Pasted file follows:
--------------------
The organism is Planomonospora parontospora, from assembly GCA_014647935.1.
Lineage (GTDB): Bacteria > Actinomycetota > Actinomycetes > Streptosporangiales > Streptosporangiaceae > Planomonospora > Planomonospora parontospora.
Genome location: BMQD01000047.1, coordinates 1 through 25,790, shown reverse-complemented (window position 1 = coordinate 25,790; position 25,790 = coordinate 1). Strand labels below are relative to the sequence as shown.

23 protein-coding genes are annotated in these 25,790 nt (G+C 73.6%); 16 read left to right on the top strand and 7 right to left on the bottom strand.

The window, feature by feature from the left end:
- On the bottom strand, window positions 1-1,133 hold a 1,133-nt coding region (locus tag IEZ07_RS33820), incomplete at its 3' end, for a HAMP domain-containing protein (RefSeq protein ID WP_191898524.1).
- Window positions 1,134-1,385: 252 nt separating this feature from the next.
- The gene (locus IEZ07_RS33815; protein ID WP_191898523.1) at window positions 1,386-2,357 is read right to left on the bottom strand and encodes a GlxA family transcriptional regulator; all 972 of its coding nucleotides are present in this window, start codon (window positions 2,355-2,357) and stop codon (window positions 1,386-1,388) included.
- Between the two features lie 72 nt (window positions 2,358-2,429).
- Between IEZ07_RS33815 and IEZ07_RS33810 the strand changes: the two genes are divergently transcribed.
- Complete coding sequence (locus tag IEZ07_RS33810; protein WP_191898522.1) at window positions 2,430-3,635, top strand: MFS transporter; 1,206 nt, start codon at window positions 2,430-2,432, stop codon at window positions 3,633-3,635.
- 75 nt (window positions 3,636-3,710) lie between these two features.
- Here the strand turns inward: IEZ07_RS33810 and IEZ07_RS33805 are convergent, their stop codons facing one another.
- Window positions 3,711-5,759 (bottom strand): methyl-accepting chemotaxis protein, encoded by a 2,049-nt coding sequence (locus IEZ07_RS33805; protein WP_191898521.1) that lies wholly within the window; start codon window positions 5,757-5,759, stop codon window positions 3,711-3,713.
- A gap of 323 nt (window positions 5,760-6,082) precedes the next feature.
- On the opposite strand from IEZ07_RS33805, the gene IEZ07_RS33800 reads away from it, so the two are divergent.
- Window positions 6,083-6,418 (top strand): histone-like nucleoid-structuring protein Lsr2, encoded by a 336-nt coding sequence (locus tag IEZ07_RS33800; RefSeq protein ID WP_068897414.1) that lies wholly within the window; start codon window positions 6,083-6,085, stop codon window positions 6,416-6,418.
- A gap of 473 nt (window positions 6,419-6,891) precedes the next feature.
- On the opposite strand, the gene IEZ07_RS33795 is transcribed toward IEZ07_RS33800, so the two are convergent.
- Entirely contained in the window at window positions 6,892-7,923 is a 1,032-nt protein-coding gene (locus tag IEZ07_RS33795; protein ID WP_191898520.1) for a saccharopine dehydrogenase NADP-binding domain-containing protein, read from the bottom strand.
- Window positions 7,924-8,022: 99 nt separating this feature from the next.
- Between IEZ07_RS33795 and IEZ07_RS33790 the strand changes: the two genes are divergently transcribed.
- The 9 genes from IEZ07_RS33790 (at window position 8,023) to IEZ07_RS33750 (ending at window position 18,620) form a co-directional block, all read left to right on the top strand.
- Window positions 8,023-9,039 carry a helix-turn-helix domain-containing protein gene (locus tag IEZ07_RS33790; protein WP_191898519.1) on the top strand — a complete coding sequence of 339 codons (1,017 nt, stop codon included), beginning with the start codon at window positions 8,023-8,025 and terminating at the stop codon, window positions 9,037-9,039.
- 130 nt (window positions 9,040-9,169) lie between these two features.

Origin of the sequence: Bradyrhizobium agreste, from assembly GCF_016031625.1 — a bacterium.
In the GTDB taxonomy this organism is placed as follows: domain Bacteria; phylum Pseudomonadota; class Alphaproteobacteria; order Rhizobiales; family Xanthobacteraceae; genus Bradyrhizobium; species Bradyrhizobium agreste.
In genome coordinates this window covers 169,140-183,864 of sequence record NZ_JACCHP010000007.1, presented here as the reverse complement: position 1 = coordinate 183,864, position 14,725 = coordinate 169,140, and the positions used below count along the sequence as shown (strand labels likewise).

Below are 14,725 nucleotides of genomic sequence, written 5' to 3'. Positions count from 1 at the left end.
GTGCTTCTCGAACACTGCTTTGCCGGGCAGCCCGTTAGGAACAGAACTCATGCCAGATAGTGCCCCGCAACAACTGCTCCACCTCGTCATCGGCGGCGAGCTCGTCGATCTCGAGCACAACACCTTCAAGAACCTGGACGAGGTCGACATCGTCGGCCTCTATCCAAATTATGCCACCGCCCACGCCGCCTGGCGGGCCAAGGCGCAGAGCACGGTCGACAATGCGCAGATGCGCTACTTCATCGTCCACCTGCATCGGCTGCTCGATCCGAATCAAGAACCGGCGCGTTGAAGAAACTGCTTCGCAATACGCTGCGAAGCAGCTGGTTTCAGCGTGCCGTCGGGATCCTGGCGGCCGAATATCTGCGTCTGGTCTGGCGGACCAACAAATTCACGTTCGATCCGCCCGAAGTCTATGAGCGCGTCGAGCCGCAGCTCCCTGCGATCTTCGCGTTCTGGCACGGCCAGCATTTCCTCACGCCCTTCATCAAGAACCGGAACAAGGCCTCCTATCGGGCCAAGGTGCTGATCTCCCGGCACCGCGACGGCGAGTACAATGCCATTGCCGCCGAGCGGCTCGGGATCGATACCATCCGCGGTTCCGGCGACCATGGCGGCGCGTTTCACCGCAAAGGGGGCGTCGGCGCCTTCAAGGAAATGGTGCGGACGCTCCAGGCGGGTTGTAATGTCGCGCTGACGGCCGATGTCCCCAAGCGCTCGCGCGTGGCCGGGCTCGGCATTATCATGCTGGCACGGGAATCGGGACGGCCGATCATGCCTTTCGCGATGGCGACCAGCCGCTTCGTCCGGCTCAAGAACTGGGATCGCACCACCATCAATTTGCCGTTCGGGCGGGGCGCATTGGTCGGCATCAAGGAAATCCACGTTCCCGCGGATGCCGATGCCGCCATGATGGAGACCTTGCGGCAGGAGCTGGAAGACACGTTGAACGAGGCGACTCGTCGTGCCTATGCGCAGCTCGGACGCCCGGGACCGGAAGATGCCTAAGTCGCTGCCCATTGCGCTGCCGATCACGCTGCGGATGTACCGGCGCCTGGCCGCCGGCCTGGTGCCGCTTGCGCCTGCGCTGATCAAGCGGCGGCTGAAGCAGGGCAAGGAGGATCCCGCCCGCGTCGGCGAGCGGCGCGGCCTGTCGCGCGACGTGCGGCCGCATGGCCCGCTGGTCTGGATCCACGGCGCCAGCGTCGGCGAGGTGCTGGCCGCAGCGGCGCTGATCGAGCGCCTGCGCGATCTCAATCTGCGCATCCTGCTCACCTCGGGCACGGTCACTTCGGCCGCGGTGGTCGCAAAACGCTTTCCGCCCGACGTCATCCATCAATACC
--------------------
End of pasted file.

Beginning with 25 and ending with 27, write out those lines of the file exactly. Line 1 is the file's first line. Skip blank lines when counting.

- 130 nt (window positions 9,040-9,169) lie between these two features.

Origin of the sequence: Bradyrhizobium agreste, from assembly GCF_016031625.1 — a bacterium.
In the GTDB taxonomy this organism is placed as follows: domain Bacteria; phylum Pseudomonadota; class Alphaproteobacteria; order Rhizobiales; family Xanthobacteraceae; genus Bradyrhizobium; species Bradyrhizobium agreste.